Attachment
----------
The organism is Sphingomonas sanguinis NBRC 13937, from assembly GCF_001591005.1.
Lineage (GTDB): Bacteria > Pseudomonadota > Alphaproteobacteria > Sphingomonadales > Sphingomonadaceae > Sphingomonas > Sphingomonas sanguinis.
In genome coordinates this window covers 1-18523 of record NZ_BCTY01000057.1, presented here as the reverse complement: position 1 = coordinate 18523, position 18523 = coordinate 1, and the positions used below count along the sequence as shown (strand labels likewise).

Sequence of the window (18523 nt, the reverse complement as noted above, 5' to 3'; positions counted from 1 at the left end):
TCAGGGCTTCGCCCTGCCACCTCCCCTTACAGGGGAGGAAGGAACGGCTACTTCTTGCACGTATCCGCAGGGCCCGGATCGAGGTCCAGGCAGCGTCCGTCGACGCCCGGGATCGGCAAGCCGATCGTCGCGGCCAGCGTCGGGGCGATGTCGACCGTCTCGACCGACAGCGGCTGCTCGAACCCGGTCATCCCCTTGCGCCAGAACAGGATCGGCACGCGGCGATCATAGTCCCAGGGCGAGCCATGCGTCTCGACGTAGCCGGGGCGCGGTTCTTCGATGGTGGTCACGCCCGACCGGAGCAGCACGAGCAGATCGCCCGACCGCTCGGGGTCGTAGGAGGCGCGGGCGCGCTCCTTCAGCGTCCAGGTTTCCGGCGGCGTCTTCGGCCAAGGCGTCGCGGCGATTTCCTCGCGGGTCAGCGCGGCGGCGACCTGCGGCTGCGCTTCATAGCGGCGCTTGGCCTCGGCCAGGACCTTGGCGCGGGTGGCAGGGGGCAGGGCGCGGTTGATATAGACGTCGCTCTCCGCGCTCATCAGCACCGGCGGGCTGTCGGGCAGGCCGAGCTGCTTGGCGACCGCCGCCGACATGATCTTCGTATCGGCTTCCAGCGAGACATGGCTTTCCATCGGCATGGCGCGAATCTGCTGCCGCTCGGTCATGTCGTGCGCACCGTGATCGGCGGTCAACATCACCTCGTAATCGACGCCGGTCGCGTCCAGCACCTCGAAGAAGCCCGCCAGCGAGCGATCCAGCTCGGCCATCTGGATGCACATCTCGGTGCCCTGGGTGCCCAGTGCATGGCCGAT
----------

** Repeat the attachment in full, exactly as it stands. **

The organism is Sphingomonas sanguinis NBRC 13937, from assembly GCF_001591005.1.
Lineage (GTDB): Bacteria > Pseudomonadota > Alphaproteobacteria > Sphingomonadales > Sphingomonadaceae > Sphingomonas > Sphingomonas sanguinis.
In genome coordinates this window covers 1-18523 of record NZ_BCTY01000057.1, presented here as the reverse complement: position 1 = coordinate 18523, position 18523 = coordinate 1, and the positions used below count along the sequence as shown (strand labels likewise).

Sequence of the window (18523 nt, the reverse complement as noted above, 5' to 3'; positions counted from 1 at the left end):
TCAGGGCTTCGCCCTGCCACCTCCCCTTACAGGGGAGGAAGGAACGGCTACTTCTTGCACGTATCCGCAGGGCCCGGATCGAGGTCCAGGCAGCGTCCGTCGACGCCCGGGATCGGCAAGCCGATCGTCGCGGCCAGCGTCGGGGCGATGTCGACCGTCTCGACCGACAGCGGCTGCTCGAACCCGGTCATCCCCTTGCGCCAGAACAGGATCGGCACGCGGCGATCATAGTCCCAGGGCGAGCCATGCGTCTCGACGTAGCCGGGGCGCGGTTCTTCGATGGTGGTCACGCCCGACCGGAGCAGCACGAGCAGATCGCCCGACCGCTCGGGGTCGTAGGAGGCGCGGGCGCGCTCCTTCAGCGTCCAGGTTTCCGGCGGCGTCTTCGGCCAAGGCGTCGCGGCGATTTCCTCGCGGGTCAGCGCGGCGGCGACCTGCGGCTGCGCTTCATAGCGGCGCTTGGCCTCGGCCAGGACCTTGGCGCGGGTGGCAGGGGGCAGGGCGCGGTTGATATAGACGTCGCTCTCCGCGCTCATCAGCACCGGCGGGCTGTCGGGCAGGCCGAGCTGCTTGGCGACCGCCGCCGACATGATCTTCGTATCGGCTTCCAGCGAGACATGGCTTTCCATCGGCATGGCGCGAATCTGCTGCCGCTCGGTCATGTCGTGCGCACCGTGATCGGCGGTCAACATCACCTCGTAATCGACGCCGGTCGCGTCCAGCACCTCGAAGAAGCCCGCCAGCGAGCGATCCAGCTCGGCCATCTGGATGCACATCTCGGTGCCCTGGGTGCCCAGTGCATGGCCGAT